Beach just outside Ribadeo - maybe 'Las Catedrales'?

Ribadeo marked the point at which we left the coast and turned inland, which is exactly what the Camino del Norte does at this same point too. I deliberately didn’t choose the shortest route to Lugo, so that I could show my mother a couple more stages of the route. Lugo, the city, does not lie on the route of the Camino del Norte, but on the Camino Primitivo, which I have started two or three times and never yet managed to finish. If you are starting from Irun, or further back still, the Primitivo branches off at the Asturian cider-making town of Villaviciosa, and heads off to Oviedo and then on through the mountains to join up with the Camino Francés a few days before Santiago. The Camino del Norte, meanwhile, continues along the coast past Villaviciosa and then turns south-west towards Santiago de Compostela. They are both beautiful routes, although there’s a lot of road-walking on the coastal Camino.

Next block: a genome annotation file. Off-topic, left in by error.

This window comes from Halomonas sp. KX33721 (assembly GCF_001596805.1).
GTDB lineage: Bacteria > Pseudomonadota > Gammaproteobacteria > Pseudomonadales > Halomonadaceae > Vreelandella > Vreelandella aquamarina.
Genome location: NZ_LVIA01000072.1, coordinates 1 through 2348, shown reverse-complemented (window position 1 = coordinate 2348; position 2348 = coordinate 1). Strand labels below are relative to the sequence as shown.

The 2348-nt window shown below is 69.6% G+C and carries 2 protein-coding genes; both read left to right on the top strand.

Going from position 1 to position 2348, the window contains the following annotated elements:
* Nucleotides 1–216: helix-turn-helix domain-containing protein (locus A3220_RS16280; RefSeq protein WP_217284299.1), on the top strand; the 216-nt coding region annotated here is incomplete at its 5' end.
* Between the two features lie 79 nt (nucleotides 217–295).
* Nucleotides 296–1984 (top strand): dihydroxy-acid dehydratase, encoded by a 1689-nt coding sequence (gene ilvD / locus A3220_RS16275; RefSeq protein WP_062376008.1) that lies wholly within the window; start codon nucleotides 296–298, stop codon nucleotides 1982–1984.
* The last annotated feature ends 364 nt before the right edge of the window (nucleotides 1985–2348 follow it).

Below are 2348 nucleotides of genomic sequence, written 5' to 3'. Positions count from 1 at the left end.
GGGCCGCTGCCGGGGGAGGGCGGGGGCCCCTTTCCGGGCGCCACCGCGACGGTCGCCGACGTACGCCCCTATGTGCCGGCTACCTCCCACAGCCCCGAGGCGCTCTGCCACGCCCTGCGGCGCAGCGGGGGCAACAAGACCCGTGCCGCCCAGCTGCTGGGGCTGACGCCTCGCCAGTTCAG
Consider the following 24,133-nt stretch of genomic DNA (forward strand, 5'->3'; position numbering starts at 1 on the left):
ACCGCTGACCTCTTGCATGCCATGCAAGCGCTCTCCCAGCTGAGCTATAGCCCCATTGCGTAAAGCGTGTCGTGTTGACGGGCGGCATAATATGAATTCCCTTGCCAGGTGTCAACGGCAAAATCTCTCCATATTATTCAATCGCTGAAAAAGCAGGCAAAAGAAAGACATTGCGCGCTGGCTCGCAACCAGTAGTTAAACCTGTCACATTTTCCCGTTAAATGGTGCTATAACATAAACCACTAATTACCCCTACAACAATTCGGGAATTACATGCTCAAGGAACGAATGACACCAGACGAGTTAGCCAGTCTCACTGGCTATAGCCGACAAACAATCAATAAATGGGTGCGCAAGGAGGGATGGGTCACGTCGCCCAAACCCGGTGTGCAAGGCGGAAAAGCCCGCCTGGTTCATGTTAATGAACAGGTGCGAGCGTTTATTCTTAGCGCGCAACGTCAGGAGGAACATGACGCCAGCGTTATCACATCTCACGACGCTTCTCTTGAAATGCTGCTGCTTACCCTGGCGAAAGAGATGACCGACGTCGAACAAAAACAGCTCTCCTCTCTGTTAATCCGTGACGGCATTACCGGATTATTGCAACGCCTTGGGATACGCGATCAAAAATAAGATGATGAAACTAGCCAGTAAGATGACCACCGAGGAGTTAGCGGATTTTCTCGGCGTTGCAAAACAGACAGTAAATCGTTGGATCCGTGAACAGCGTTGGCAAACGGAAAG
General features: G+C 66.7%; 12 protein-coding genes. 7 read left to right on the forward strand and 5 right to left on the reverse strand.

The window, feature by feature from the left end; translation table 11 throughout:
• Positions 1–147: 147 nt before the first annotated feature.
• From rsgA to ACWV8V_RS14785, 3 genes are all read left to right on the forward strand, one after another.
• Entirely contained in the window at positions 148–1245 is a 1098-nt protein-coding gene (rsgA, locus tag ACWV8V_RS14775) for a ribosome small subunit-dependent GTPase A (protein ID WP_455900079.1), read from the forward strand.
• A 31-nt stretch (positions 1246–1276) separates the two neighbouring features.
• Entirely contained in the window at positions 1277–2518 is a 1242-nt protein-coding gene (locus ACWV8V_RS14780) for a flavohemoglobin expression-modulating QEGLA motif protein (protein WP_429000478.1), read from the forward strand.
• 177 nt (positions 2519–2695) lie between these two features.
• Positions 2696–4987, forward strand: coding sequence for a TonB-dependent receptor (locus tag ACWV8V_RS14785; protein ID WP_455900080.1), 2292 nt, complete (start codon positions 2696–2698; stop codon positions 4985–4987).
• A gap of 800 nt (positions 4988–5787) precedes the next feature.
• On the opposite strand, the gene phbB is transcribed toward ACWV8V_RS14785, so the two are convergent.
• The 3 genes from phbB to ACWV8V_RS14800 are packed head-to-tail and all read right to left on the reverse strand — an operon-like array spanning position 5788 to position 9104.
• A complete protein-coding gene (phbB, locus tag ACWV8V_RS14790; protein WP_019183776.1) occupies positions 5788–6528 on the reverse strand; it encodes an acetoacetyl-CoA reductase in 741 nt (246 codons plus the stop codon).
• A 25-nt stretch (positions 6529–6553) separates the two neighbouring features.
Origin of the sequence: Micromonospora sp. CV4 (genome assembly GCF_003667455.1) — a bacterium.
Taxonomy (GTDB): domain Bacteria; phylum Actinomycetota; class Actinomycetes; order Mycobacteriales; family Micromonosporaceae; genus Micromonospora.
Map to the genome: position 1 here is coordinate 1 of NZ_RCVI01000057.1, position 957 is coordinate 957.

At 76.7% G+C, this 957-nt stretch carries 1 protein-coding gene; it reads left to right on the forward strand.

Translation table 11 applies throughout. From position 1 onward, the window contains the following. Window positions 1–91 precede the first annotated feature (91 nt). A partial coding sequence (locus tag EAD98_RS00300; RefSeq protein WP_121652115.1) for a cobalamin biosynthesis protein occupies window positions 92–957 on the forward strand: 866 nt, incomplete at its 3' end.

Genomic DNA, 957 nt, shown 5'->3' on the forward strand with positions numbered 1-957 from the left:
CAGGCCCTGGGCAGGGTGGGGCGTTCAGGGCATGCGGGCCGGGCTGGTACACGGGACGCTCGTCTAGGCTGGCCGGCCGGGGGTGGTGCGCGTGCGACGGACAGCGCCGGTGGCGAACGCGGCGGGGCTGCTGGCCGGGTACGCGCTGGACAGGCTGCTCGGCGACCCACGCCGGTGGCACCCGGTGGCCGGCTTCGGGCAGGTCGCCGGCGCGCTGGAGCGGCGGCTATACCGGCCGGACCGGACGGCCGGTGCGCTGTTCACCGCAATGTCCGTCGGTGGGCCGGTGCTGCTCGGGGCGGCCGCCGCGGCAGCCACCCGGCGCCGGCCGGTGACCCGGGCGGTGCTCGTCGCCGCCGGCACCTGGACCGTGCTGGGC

Lugo is a city I first discovered when I went for a job interview there a few years ago, while I was still living in Spain. Although I didn’t get the job, I felt an instant attraction towards the old part of the city which is completely enclosed within a 2km wall, made of slate and stone, which dates back to Roman times. Quite unlike the golden walls of Avila, Lugo’s city walls are dour and unpretentious, and look at their very best when rain is falling, as it frequently does in Galicia. What I like most about them is that they have a part to play in the modern-day life of the city – you can walk right around the top at any time of day or night, and you’ll see people going for a stroll, jogging or simply socialising up there. It seems that half the population of Lugo take their daily exercise on the walls. You can also get up onto the walls in Avila, but you have to pay for the privilege, and you can’t walk all the way round, as you can in Lugo.

Lugo is full of secret gardens and old, tumbledown buildings. This was the view from my bedroom window.